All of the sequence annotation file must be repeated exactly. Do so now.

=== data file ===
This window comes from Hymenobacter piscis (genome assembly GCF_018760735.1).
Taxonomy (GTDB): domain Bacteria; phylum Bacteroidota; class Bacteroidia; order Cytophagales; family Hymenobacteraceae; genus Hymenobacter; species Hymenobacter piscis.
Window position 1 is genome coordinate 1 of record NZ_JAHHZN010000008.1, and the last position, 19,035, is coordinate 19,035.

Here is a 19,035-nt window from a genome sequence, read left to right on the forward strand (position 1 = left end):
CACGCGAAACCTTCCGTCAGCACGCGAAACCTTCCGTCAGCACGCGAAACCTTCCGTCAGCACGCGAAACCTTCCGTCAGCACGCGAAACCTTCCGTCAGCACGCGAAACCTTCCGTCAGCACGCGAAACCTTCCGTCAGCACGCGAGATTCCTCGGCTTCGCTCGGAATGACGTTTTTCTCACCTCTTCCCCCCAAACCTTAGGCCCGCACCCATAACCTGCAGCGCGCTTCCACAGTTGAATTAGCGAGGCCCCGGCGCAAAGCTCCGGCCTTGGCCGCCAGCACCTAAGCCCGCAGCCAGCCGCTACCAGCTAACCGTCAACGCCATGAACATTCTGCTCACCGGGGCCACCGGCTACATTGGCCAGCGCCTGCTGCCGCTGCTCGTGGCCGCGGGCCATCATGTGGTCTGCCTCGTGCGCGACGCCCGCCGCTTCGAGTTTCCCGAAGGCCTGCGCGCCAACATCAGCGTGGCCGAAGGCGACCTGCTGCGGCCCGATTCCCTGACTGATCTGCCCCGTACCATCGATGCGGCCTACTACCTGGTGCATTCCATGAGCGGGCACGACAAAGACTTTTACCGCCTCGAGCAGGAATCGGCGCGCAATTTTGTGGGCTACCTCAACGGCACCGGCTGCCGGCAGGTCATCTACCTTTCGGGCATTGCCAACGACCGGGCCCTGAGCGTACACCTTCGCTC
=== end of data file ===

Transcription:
This window comes from Hymenobacter piscis (genome assembly GCF_018760735.1).
Taxonomy (GTDB): domain Bacteria; phylum Bacteroidota; class Bacteroidia; order Cytophagales; family Hymenobacteraceae; genus Hymenobacter; species Hymenobacter piscis.
Window position 1 is genome coordinate 1 of record NZ_JAHHZN010000008.1, and the last position, 19,035, is coordinate 19,035.

Here is a 19,035-nt window from a genome sequence, read left to right on the forward strand (position 1 = left end):
CACGCGAAACCTTCCGTCAGCACGCGAAACCTTCCGTCAGCACGCGAAACCTTCCGTCAGCACGCGAAACCTTCCGTCAGCACGCGAAACCTTCCGTCAGCACGCGAAACCTTCCGTCAGCACGCGAAACCTTCCGTCAGCACGCGAGATTCCTCGGCTTCGCTCGGAATGACGTTTTTCTCACCTCTTCCCCCCAAACCTTAGGCCCGCACCCATAACCTGCAGCGCGCTTCCACAGTTGAATTAGCGAGGCCCCGGCGCAAAGCTCCGGCCTTGGCCGCCAGCACCTAAGCCCGCAGCCAGCCGCTACCAGCTAACCGTCAACGCCATGAACATTCTGCTCACCGGGGCCACCGGCTACATTGGCCAGCGCCTGCTGCCGCTGCTCGTGGCCGCGGGCCATCATGTGGTCTGCCTCGTGCGCGACGCCCGCCGCTTCGAGTTTCCCGAAGGCCTGCGCGCCAACATCAGCGTGGCCGAAGGCGACCTGCTGCGGCCCGATTCCCTGACTGATCTGCCCCGTACCATCGATGCGGCCTACTACCTGGTGCATTCCATGAGCGGGCACGACAAAGACTTTTACCGCCTCGAGCAGGAATCGGCGCGCAATTTTGTGGGCTACCTCAACGGCACCGGCTGCCGGCAGGTCATCTACCTTTCGGGCATTGCCAACGACCGGGCCCTGAGCGTACACCTTCGCTC